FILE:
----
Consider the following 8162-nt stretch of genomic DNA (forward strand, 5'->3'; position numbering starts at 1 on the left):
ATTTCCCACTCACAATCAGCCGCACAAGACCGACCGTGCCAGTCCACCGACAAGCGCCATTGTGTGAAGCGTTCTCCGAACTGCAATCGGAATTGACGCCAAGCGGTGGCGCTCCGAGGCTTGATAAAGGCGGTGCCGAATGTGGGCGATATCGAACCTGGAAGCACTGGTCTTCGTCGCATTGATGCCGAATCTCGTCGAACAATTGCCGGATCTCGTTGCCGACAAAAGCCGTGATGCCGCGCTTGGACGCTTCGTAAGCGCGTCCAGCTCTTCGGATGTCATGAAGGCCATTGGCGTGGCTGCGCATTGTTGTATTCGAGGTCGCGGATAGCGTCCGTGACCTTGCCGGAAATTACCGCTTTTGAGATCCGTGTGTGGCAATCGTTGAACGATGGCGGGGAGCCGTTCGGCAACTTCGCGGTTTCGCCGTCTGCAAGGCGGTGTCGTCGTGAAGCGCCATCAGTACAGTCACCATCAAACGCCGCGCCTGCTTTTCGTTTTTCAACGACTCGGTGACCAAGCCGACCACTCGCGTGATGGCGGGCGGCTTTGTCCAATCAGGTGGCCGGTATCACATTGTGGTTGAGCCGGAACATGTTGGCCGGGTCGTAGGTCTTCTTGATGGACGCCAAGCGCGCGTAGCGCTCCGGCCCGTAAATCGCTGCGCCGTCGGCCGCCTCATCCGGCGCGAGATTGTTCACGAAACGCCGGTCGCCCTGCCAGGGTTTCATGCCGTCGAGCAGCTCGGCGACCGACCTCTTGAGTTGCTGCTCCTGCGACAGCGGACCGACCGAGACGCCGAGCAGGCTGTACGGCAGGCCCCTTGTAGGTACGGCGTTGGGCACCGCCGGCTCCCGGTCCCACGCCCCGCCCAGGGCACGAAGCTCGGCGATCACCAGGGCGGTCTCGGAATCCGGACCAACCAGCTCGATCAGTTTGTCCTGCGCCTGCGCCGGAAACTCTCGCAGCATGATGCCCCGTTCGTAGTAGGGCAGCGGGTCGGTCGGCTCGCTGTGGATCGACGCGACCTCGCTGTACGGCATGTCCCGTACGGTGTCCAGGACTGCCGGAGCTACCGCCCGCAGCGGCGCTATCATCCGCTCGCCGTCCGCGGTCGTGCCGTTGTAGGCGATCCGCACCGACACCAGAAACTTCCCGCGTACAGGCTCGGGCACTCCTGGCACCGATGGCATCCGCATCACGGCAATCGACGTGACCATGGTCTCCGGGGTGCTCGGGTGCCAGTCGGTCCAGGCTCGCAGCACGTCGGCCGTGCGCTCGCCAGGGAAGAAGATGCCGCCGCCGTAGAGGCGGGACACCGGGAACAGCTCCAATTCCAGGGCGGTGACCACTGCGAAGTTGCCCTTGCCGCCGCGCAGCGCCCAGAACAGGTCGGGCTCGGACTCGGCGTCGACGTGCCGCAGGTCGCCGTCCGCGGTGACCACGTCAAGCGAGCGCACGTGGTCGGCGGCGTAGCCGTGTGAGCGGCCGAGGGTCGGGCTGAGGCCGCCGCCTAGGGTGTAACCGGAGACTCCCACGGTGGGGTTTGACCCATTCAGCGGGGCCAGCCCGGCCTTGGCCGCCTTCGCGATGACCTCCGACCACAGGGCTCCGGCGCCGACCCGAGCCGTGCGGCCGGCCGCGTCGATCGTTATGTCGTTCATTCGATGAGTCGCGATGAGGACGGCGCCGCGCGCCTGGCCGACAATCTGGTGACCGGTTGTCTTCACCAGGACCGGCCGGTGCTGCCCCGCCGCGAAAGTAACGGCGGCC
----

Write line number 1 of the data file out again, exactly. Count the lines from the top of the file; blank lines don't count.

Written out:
Consider the following 8162-nt stretch of genomic DNA (forward strand, 5'->3'; position numbering starts at 1 on the left):